In some embodiments, elements may be nested, i.e., located within one or more other elements in the drawing specification. Each of these elements, and combinations thereof, may be automatically identified, e.g., via the program executing on the computer system. In some embodiments, complex elements may include one or more elements in the drawing specification and may be automatically identified. In some embodiments, as indicated above, one or more elements may form shapes, which may comprise one or more subshapes, which themselves may comprise one or more elements. Note that in descriptions herein, references to elements may also refer to complex elements and/or shapes included in the drawing specification.

An order of the elements may be automatically determined according to a sorting algorithm. Similar to above, the automatic determination may be performed by one or more graphical and/or text-based programs which may be executing on a host computer locally or remotely. Note that the sorting algorithm may ignore the order in which the elements were originally drawn or drafted, and instead, may place the elements in an order such that the tracing path (i.e., the path connecting and outlining the elements in the drawing specification) is optimized, i.e., such that the path is efficient. For example, the sorting algorithm may decrease the total length of the path by minimizing the path length between adjacent elements in the order.

In some embodiments, the sorting algorithm may include a radial sorting algorithm. In one embodiment, the radial sorting algorithm may prioritize each of the elements in the drawing specification according to each element's position relative to the geometric center of the drawing specification. Additionally, the radial sorting algorithm may also prioritize elements according to nesting, e.g., nesting depth and nesting order. For example, the radial sorting algorithm may prioritize those elements nested within other elements before other un-nested elements, i.e., the sorting algorithm may prioritize according to nesting order. The radial sorting algorithm may also prioritize elements according to nesting depth. For example, if an element contains a first element that also contains a second element, the sorting algorithm may prioritize that element over another element that only contains a first element.

In some embodiments, a user may have specified constraints on the order of the elements, as indicated above. In such cases, the sorting algorithm may automatically determine the order based on the one or more specified constraints.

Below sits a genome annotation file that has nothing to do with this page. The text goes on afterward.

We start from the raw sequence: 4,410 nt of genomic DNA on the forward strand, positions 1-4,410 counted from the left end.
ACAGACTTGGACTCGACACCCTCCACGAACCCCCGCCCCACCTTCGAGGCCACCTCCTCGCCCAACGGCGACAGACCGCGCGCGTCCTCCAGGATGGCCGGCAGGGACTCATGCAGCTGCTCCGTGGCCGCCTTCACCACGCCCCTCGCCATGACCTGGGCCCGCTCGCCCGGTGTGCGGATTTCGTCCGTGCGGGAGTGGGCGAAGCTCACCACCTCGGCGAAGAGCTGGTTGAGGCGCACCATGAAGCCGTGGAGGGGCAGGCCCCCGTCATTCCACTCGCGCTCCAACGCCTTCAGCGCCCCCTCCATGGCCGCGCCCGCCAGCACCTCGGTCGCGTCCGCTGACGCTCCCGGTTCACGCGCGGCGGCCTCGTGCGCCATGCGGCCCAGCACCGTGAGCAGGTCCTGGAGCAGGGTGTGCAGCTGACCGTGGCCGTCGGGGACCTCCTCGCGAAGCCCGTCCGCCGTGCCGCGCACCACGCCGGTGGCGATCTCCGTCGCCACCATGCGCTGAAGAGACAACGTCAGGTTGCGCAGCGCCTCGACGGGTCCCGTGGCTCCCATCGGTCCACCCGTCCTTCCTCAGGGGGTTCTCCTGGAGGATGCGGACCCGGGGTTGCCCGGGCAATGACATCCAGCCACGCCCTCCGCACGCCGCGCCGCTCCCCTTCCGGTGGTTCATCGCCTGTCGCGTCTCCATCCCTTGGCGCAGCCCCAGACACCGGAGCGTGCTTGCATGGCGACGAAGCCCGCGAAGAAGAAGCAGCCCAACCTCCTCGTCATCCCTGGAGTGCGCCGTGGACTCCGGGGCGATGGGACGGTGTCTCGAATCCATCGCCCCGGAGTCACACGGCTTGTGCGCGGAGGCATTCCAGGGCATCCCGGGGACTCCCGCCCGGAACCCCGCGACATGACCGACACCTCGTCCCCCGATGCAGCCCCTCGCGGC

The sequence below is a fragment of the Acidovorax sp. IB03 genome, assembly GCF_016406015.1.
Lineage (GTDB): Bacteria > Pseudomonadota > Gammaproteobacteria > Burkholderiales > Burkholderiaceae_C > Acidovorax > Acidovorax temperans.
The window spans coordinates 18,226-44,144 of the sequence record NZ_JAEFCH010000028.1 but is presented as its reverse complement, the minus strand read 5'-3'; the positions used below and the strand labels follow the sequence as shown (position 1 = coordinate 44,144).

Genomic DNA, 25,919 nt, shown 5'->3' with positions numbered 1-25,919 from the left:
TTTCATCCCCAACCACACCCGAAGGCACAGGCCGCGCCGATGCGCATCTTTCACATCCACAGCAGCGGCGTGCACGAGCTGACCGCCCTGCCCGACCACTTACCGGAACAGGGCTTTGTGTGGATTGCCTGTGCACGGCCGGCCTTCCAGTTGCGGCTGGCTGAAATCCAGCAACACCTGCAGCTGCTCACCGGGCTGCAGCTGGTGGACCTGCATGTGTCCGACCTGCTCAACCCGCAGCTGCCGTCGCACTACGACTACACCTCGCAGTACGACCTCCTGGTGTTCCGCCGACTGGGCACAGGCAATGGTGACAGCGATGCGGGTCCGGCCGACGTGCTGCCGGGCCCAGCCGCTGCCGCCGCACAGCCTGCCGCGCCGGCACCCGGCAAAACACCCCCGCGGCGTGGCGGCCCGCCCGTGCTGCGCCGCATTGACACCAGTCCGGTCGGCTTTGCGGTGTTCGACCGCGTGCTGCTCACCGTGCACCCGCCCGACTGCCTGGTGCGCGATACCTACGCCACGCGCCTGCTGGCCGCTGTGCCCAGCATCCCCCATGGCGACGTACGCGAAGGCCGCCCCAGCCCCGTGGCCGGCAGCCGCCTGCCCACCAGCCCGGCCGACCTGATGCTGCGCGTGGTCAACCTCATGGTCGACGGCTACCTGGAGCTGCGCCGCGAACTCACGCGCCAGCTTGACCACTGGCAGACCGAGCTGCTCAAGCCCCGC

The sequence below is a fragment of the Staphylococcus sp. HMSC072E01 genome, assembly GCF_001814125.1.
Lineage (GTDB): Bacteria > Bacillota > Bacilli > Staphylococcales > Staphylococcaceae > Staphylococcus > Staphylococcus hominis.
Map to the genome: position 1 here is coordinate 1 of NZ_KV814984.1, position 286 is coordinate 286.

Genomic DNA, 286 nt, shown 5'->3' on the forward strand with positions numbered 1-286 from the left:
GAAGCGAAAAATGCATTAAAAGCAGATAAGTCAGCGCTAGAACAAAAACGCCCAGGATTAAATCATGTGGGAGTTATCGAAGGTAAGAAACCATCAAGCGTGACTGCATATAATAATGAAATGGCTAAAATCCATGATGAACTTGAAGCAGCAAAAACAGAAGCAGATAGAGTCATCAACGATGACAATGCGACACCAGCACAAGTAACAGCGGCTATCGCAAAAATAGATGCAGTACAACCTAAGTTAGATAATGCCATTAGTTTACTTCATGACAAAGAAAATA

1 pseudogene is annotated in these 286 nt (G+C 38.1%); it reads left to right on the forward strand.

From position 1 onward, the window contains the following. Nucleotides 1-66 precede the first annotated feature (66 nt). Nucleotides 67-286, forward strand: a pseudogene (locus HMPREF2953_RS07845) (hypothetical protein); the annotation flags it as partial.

Code for implementing motion control may be automatically generated based on the identification of the elements and the determined order for the elements. In some embodiments, the motion control operations specified by the motion control code may be implemented via a motion control device. Similar to above, the automatic generation may be performed by one or more graphical and/or text-based programs which may be executing on a host computer locally or remotely.

In one embodiment, the motion control code may include or specify various operations usable by the machine control device, such as (moving in an) arc, line, or contour, raise, lower, halt, begin, etc. In some embodiments, the motion control device may be a machining device that may draw, trace, etch, and/or cut various materials. The materials may include, for example, one or more of metal, wood, paper, polymer(s), chemical compound(s), and chemical element(s), among others.

In some embodiments, the generated code may include one or more automatically generated inserted operations. For example, in motion control for machining operations, e.g., etching shapes in materials, the automatically generated code may include raise, move, and lower operations, among others. In some embodiments, the user may, e.g., via the GUI, enable or disable the raise and lower operations, and additionally, may specify the tool-depth, i.e., the height of the raise and lower operations (if they are enabled).